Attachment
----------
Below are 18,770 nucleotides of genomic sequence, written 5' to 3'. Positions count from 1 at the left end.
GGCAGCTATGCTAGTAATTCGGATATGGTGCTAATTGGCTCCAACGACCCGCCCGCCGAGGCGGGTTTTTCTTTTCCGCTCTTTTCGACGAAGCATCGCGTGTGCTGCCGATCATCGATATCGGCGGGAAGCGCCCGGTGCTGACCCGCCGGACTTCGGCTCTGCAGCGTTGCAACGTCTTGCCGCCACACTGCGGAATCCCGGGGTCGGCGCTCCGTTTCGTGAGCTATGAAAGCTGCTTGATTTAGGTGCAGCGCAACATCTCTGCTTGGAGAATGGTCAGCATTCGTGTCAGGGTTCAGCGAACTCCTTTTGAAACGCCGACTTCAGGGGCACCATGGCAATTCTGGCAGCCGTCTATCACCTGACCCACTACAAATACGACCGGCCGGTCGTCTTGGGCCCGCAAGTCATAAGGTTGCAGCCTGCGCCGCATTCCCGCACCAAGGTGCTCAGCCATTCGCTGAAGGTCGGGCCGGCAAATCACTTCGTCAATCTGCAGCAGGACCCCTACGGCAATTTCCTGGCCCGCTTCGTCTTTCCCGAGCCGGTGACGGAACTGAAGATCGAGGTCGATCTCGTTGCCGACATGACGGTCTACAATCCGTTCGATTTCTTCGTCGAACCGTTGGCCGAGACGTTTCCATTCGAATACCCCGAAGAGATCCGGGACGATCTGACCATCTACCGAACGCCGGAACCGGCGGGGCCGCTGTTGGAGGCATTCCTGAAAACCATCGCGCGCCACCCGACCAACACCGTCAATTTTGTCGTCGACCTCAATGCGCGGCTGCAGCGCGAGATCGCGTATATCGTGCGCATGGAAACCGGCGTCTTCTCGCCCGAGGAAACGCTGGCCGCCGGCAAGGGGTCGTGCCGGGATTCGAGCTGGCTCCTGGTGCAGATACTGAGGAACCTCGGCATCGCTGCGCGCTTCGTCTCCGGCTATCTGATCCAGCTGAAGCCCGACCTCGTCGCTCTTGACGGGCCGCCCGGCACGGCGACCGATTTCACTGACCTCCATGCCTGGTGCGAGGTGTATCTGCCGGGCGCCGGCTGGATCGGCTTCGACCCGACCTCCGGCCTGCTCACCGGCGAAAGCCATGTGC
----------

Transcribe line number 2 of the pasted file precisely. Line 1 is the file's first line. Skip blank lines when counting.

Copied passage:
GGCAGCTATGCTAGTAATTCGGATATGGTGCTAATTGGCTCCAACGACCCGCCCGCCGAGGCGGGTTTTTCTTTTCCGCTCTTTTCGACGAAGCATCGCGTGTGCTGCCGATCATCGATATCGGCGGGAAGCGCCCGGTGCTGACCCGCCGGACTTCGGCTCTGCAGCGTTGCAACGTCTTGCCGCCACACTGCGGAATCCCGGGGTCGGCGCTCCGTTTCGTGAGCTATGAAAGCTGCTTGATTTAGGTGCAGCGCAACATCTCTGCTTGGAGAATGGTCAGCATTCGTGTCAGGGTTCAGCGAACTCCTTTTGAAACGCCGACTTCAGGGGCACCATGGCAATTCTGGCAGCCGTCTATCACCTGACCCACTACAAATACGACCGGCCGGTCGTCTTGGGCCCGCAAGTCATAAGGTTGCAGCCTGCGCCGCATTCCCGCACCAAGGTGCTCAGCCATTCGCTGAAGGTCGGGCCGGCAAATCACTTCGTCAATCTGCAGCAGGACCCCTACGGCAATTTCCTGGCCCGCTTCGTCTTTCCCGAGCCGGTGACGGAACTGAAGATCGAGGTCGATCTCGTTGCCGACATGACGGTCTACAATCCGTTCGATTTCTTCGTCGAACCGTTGGCCGAGACGTTTCCATTCGAATACCCCGAAGAGATCCGGGACGATCTGACCATCTACCGAACGCCGGAACCGGCGGGGCCGCTGTTGGAGGCATTCCTGAAAACCATCGCGCGCCACCCGACCAACACCGTCAATTTTGTCGTCGACCTCAATGCGCGGCTGCAGCGCGAGATCGCGTATATCGTGCGCATGGAAACCGGCGTCTTCTCGCCCGAGGAAACGCTGGCCGCCGGCAAGGGGTCGTGCCGGGATTCGAGCTGGCTCCTGGTGCAGATACTGAGGAACCTCGGCATCGCTGCGCGCTTCGTCTCCGGCTATCTGATCCAGCTGAAGCCCGACCTCGTCGCTCTTGACGGGCCGCCCGGCACGGCGACCGATTTCACTGACCTCCATGCCTGGTGCGAGGTGTATCTGCCGGGCGCCGGCTGGATCGGCTTCGACCCGACCTCCGGCCTGCTCACCGGCGAAAGCCATGTGC